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Mozilla works to patch Firefox flaw
Published: 2009-07-16

The Mozilla Foundation announced on Wednesday that its developers were working to a patch a serious flaw in the browser that was publicly announced the day before.

The vulnerability, in the browser's just-in-time (JIT) Javascript processor, could be used to execute code on an unsuspecting user's system. On Tuesday, security firm Secunia issued an advisory for the flaw, saying that the issue could be exploited to cause a memory corruption and execute malicious code.

On Wednesday, Mozilla published its own advisory, offering directions on how to turn off JIT processing as a temporary security measure.

"Note that disabling the JIT will result in decreased JavaScript performance and is only recommended as a temporary security measure," the organization stated in the advisory. "Once users have been received the security update containing the fix for this issue, they should restore the JIT setting to true."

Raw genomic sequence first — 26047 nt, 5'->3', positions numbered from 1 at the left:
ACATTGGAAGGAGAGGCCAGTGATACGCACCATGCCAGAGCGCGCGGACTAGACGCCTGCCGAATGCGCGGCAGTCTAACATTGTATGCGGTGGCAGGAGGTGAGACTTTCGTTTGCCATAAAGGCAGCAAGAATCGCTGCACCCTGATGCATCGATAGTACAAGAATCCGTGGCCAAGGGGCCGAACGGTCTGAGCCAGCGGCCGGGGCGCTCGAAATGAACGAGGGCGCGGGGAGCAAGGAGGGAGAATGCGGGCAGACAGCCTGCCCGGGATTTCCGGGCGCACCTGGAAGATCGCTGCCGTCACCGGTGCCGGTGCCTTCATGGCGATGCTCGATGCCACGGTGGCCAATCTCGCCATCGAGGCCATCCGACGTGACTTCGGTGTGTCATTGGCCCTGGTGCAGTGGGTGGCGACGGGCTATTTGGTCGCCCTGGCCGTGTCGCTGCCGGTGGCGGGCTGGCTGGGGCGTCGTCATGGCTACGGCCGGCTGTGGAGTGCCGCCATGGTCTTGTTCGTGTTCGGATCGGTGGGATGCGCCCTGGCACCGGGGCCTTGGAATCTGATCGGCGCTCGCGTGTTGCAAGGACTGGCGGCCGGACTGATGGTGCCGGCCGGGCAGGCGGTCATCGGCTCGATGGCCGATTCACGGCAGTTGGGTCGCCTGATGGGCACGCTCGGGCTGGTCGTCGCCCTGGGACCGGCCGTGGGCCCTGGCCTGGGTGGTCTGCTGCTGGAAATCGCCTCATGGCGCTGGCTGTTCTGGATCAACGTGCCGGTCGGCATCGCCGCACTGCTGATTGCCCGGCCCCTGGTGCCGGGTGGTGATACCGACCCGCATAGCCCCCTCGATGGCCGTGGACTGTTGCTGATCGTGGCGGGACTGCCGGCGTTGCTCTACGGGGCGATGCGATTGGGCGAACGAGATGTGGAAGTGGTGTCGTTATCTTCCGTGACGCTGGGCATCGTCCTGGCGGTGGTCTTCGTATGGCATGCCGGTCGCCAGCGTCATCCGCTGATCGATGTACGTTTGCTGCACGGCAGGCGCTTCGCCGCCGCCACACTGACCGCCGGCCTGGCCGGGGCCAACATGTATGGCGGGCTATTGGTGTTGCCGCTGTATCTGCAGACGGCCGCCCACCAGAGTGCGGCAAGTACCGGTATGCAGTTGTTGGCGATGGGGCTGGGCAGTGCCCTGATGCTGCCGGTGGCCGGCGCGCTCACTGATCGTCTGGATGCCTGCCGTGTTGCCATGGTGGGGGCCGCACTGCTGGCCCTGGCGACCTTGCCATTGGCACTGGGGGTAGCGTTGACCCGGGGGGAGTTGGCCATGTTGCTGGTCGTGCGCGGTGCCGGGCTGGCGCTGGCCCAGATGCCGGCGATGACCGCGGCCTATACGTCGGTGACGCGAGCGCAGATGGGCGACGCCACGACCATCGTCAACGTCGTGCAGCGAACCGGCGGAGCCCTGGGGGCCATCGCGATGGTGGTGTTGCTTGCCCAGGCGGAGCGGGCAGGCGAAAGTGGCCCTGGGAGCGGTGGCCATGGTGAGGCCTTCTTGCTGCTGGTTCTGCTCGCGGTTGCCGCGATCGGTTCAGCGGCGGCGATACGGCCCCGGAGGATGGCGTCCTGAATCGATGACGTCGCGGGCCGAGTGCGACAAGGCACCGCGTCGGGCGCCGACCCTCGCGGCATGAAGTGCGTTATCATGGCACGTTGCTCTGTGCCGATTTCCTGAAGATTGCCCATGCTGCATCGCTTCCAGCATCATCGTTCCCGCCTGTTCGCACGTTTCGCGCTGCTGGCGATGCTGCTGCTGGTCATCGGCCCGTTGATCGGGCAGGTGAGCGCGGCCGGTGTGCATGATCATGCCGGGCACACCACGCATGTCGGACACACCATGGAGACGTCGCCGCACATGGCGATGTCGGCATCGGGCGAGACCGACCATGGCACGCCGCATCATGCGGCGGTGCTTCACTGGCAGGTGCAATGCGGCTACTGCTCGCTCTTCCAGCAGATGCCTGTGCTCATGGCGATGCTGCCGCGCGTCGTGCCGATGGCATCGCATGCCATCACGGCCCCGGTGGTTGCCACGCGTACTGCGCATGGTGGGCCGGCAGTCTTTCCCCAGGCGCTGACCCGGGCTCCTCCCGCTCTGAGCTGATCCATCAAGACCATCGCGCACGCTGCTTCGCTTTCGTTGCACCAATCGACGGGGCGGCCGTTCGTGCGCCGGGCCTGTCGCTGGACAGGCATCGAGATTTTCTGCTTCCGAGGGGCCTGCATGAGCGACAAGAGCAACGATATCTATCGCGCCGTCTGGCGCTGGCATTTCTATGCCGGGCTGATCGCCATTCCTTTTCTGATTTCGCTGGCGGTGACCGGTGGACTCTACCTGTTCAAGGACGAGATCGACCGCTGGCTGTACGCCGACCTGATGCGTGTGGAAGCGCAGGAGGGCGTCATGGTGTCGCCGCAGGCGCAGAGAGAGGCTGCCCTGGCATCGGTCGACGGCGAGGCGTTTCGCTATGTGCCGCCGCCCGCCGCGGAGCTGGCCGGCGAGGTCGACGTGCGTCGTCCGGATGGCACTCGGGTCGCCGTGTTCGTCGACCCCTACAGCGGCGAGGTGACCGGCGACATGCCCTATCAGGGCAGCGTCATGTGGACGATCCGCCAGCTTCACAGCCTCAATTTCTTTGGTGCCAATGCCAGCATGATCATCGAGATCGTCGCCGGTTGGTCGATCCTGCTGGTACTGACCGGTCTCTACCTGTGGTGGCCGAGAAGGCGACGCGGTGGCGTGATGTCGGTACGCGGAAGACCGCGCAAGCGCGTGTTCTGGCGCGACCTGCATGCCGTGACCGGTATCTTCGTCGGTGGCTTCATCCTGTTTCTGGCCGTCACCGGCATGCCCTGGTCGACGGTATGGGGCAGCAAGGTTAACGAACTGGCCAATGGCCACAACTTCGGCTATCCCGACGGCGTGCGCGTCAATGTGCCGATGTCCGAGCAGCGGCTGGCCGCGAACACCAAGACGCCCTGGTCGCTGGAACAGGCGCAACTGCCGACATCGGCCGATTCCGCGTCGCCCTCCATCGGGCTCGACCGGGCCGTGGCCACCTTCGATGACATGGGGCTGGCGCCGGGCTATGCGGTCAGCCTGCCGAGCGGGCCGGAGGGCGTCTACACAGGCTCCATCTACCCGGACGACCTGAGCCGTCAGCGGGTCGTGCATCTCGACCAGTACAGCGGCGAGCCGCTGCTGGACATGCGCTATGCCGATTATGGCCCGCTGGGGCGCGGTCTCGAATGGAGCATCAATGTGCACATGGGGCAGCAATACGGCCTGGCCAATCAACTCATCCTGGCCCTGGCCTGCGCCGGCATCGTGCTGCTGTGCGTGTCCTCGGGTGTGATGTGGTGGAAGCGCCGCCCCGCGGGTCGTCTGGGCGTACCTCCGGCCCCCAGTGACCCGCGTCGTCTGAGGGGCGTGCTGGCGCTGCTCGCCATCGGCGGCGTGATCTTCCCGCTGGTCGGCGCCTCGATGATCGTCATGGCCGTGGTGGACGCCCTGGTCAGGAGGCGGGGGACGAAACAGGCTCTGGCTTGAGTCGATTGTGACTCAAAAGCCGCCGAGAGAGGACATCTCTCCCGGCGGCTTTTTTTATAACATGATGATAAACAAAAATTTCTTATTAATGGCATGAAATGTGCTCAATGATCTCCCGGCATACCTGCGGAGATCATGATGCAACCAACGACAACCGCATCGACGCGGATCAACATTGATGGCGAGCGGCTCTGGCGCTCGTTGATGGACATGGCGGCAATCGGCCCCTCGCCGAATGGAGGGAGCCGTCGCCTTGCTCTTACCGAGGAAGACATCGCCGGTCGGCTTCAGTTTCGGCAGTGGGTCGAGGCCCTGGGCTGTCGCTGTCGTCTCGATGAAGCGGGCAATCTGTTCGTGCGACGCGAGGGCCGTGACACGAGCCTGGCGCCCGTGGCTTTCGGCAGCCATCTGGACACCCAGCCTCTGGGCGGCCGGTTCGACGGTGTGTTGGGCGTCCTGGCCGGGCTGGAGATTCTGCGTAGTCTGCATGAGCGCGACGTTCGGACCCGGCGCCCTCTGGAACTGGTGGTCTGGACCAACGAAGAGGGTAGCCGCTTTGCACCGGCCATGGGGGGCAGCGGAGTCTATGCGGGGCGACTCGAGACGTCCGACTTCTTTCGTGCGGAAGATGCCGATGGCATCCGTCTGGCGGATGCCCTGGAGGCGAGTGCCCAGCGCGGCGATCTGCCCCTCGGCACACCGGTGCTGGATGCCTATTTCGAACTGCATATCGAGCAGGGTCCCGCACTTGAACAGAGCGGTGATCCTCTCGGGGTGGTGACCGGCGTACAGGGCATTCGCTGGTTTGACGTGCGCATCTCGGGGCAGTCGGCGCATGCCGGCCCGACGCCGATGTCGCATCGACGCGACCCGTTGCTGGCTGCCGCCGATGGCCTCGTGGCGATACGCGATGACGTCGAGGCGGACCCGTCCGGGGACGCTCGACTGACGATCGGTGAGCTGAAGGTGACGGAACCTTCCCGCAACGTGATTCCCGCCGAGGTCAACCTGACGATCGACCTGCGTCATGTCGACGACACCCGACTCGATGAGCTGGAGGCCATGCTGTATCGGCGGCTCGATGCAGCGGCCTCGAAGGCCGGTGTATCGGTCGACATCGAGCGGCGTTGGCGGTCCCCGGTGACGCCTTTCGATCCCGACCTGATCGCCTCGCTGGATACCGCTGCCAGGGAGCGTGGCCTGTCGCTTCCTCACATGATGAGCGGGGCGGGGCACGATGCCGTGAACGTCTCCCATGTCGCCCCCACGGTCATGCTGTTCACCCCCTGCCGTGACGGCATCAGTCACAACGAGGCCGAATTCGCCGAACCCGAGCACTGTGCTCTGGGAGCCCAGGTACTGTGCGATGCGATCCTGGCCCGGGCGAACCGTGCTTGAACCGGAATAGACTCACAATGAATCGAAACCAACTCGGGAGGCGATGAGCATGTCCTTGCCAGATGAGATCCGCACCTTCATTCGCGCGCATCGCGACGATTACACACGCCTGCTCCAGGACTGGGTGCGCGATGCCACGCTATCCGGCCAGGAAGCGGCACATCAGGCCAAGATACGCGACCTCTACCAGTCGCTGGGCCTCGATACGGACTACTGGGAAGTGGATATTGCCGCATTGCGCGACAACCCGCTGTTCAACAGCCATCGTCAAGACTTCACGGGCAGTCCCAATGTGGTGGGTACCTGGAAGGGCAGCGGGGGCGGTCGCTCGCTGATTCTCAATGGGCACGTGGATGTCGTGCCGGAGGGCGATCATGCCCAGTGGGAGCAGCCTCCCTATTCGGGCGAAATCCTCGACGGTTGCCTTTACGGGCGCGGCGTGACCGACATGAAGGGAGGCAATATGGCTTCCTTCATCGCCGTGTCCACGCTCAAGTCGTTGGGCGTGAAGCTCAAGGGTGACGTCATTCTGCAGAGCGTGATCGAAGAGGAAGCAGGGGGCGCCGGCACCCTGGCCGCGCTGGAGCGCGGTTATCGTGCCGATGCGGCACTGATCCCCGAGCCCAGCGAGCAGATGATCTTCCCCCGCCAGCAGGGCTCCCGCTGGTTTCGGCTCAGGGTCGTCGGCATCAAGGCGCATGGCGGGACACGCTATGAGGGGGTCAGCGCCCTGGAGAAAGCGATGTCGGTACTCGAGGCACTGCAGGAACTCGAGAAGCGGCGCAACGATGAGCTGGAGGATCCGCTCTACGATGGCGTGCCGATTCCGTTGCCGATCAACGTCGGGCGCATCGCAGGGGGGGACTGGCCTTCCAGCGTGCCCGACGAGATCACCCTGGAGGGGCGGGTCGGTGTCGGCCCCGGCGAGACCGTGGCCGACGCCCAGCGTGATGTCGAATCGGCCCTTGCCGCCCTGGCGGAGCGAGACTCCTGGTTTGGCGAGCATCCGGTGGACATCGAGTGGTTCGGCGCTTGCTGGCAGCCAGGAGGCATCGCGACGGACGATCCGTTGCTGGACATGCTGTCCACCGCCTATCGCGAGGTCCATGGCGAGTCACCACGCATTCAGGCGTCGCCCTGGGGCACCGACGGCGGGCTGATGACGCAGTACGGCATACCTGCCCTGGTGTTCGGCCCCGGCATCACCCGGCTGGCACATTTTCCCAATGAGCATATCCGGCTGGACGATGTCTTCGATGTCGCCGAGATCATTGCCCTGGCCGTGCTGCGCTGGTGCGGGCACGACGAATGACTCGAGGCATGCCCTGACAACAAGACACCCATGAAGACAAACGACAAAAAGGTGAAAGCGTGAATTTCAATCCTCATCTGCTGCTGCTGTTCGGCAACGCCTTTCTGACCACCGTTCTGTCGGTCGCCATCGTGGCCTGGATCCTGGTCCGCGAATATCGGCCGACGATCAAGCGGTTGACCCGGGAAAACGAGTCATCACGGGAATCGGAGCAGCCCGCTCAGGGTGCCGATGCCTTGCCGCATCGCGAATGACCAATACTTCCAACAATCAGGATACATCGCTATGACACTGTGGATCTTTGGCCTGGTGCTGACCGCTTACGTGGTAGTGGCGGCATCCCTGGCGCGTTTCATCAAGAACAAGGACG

Firefox 3.5, which has the flaw, is Mozilla's latest version of its popular browser. The company released the latest version of the software earlier this month, adding stronger privacy features, such as Private Browsing and a Forget this Site feature.

According to Mozilla's advisory, users can turn of just-in-time processing using the following steps:

  1. Enter about:config in the browser’s location bar.
  2. Type jit in the Filter box at the top of the config editor.
  3. Double-click the line containing javascript.options.jit.content setting the value to false.

The Mozilla Foundation is currently working on a fix for the issue.

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Posted by: Robert Lemos
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